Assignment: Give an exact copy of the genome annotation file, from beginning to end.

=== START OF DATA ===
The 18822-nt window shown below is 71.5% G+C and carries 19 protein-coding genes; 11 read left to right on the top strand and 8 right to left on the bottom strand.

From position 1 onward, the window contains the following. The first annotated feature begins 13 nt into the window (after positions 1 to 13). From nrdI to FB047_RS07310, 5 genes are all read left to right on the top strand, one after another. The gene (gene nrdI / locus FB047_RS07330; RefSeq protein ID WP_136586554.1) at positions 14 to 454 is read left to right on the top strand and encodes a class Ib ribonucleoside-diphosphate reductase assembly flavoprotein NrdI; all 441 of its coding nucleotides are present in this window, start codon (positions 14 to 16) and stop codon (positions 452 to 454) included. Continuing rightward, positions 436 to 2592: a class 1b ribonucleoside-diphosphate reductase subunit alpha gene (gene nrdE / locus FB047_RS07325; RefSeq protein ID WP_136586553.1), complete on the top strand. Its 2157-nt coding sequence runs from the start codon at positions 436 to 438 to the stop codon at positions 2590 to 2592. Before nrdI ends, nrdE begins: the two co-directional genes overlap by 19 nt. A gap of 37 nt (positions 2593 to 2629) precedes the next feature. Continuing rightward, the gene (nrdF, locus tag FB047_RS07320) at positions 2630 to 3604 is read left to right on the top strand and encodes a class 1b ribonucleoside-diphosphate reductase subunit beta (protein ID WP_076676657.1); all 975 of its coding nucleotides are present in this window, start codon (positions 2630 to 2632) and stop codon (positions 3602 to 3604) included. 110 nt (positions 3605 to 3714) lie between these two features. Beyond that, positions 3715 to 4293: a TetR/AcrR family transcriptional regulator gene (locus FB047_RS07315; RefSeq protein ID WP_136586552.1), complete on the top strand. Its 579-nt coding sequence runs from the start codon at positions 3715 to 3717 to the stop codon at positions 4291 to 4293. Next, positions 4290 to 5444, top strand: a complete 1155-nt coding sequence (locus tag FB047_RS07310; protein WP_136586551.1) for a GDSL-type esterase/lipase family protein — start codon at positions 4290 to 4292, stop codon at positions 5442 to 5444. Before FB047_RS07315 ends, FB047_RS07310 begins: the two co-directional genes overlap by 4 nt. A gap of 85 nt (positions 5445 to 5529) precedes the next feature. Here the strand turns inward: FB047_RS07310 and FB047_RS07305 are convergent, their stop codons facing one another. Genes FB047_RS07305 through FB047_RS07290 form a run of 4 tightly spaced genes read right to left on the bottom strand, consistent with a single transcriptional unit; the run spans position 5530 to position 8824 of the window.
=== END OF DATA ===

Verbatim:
The 18822-nt window shown below is 71.5% G+C and carries 19 protein-coding genes; 11 read left to right on the top strand and 8 right to left on the bottom strand.

From position 1 onward, the window contains the following. The first annotated feature begins 13 nt into the window (after positions 1 to 13). From nrdI to FB047_RS07310, 5 genes are all read left to right on the top strand, one after another. The gene (gene nrdI / locus FB047_RS07330; RefSeq protein ID WP_136586554.1) at positions 14 to 454 is read left to right on the top strand and encodes a class Ib ribonucleoside-diphosphate reductase assembly flavoprotein NrdI; all 441 of its coding nucleotides are present in this window, start codon (positions 14 to 16) and stop codon (positions 452 to 454) included. Continuing rightward, positions 436 to 2592: a class 1b ribonucleoside-diphosphate reductase subunit alpha gene (gene nrdE / locus FB047_RS07325; RefSeq protein ID WP_136586553.1), complete on the top strand. Its 2157-nt coding sequence runs from the start codon at positions 436 to 438 to the stop codon at positions 2590 to 2592. Before nrdI ends, nrdE begins: the two co-directional genes overlap by 19 nt. A gap of 37 nt (positions 2593 to 2629) precedes the next feature. Continuing rightward, the gene (nrdF, locus tag FB047_RS07320) at positions 2630 to 3604 is read left to right on the top strand and encodes a class 1b ribonucleoside-diphosphate reductase subunit beta (protein ID WP_076676657.1); all 975 of its coding nucleotides are present in this window, start codon (positions 2630 to 2632) and stop codon (positions 3602 to 3604) included. 110 nt (positions 3605 to 3714) lie between these two features. Beyond that, positions 3715 to 4293: a TetR/AcrR family transcriptional regulator gene (locus FB047_RS07315; RefSeq protein ID WP_136586552.1), complete on the top strand. Its 579-nt coding sequence runs from the start codon at positions 3715 to 3717 to the stop codon at positions 4291 to 4293. Next, positions 4290 to 5444, top strand: a complete 1155-nt coding sequence (locus tag FB047_RS07310; protein WP_136586551.1) for a GDSL-type esterase/lipase family protein — start codon at positions 4290 to 4292, stop codon at positions 5442 to 5444. Before FB047_RS07315 ends, FB047_RS07310 begins: the two co-directional genes overlap by 4 nt. A gap of 85 nt (positions 5445 to 5529) precedes the next feature. Here the strand turns inward: FB047_RS07310 and FB047_RS07305 are convergent, their stop codons facing one another. Genes FB047_RS07305 through FB047_RS07290 form a run of 4 tightly spaced genes read right to left on the bottom strand, consistent with a single transcriptional unit; the run spans position 5530 to position 8824 of the window.